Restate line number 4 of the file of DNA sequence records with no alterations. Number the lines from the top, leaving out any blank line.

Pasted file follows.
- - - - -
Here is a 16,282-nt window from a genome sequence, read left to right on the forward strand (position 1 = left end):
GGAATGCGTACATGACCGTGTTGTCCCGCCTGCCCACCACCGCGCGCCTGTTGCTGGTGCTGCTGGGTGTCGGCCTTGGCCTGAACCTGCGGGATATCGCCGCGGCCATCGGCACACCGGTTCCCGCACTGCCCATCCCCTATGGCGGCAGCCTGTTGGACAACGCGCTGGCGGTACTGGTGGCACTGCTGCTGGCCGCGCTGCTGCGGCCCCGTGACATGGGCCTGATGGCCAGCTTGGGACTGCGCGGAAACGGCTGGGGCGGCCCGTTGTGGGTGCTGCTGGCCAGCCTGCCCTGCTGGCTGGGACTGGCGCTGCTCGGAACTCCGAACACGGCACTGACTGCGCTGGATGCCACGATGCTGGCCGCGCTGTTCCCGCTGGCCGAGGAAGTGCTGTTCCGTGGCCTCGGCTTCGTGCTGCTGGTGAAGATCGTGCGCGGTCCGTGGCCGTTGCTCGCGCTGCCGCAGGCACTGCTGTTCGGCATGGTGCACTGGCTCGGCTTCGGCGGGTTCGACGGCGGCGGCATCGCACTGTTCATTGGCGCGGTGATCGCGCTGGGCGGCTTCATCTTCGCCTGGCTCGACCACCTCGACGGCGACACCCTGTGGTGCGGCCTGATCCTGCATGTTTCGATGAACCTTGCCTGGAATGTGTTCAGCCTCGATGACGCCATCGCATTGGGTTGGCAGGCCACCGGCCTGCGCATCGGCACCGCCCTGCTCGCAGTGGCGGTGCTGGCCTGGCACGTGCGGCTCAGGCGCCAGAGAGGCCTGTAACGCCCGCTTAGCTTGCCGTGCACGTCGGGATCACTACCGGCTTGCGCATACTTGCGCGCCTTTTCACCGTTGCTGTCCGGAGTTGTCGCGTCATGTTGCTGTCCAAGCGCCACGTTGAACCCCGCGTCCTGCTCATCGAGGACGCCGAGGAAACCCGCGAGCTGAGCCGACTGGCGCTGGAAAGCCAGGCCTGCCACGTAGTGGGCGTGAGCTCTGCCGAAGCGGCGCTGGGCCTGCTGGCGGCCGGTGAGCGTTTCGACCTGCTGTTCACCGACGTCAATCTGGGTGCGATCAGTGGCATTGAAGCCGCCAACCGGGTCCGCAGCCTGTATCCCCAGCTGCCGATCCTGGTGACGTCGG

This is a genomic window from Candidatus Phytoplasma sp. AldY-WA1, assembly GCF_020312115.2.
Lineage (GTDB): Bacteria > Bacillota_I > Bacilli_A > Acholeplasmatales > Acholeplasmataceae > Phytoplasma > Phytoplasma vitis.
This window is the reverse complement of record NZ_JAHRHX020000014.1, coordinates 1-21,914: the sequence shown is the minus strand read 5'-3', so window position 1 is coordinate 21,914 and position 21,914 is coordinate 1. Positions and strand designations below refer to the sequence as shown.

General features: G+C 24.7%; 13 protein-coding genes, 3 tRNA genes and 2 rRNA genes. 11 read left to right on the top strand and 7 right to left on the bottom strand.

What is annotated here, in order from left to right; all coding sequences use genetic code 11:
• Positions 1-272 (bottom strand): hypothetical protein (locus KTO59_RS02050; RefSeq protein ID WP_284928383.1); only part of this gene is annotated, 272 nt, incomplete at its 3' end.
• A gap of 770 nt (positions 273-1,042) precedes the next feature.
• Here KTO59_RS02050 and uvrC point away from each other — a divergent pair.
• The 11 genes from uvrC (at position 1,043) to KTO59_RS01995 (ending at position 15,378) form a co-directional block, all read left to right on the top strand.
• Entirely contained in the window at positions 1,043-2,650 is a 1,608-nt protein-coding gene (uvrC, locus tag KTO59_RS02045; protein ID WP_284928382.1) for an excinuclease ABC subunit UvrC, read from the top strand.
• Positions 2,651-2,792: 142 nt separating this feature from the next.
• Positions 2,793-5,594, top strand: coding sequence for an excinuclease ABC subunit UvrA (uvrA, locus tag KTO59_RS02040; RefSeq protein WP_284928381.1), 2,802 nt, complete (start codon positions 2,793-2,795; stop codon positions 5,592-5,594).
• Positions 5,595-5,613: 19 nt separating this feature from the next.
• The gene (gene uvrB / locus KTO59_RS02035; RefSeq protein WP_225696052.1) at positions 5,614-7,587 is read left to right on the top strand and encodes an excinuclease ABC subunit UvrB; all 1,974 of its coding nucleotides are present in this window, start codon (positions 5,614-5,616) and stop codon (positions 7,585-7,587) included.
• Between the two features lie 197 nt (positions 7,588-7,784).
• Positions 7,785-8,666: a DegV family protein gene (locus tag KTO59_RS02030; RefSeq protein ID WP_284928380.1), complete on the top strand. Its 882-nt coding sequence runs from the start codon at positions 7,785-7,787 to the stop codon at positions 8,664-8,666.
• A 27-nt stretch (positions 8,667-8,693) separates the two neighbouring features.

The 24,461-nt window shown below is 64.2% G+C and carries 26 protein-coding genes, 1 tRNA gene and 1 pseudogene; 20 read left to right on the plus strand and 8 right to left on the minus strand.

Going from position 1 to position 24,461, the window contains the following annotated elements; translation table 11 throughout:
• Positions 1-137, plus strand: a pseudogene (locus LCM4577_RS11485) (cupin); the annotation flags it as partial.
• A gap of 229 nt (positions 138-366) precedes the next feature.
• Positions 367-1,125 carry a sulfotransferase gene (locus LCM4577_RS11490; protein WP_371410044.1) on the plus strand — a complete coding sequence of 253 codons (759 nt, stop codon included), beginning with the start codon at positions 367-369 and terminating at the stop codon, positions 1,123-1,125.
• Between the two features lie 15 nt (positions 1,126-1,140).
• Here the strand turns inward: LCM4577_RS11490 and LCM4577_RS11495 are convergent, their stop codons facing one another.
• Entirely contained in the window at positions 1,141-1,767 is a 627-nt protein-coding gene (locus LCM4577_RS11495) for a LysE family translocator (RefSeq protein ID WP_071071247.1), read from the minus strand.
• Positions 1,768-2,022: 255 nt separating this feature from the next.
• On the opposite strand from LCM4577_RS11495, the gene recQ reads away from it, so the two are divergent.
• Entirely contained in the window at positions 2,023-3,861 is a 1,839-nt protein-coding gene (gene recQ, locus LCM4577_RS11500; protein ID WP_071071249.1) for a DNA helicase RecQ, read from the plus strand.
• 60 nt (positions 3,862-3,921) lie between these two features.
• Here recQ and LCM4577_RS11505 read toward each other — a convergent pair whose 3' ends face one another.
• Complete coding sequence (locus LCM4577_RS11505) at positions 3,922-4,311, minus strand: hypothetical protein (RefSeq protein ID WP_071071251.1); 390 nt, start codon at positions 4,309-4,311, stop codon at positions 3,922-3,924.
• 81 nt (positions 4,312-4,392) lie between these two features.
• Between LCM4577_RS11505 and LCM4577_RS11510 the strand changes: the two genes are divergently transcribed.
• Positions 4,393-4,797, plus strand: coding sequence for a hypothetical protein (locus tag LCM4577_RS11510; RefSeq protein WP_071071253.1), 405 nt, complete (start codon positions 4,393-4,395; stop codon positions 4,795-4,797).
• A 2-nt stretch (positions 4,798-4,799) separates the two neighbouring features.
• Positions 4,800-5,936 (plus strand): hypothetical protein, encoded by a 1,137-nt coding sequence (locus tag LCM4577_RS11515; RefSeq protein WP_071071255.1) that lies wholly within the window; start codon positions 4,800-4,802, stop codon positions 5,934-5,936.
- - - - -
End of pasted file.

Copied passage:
Lineage (GTDB): Bacteria > Bacillota_I > Bacilli_A > Acholeplasmatales > Acholeplasmataceae > Phytoplasma > Phytoplasma vitis.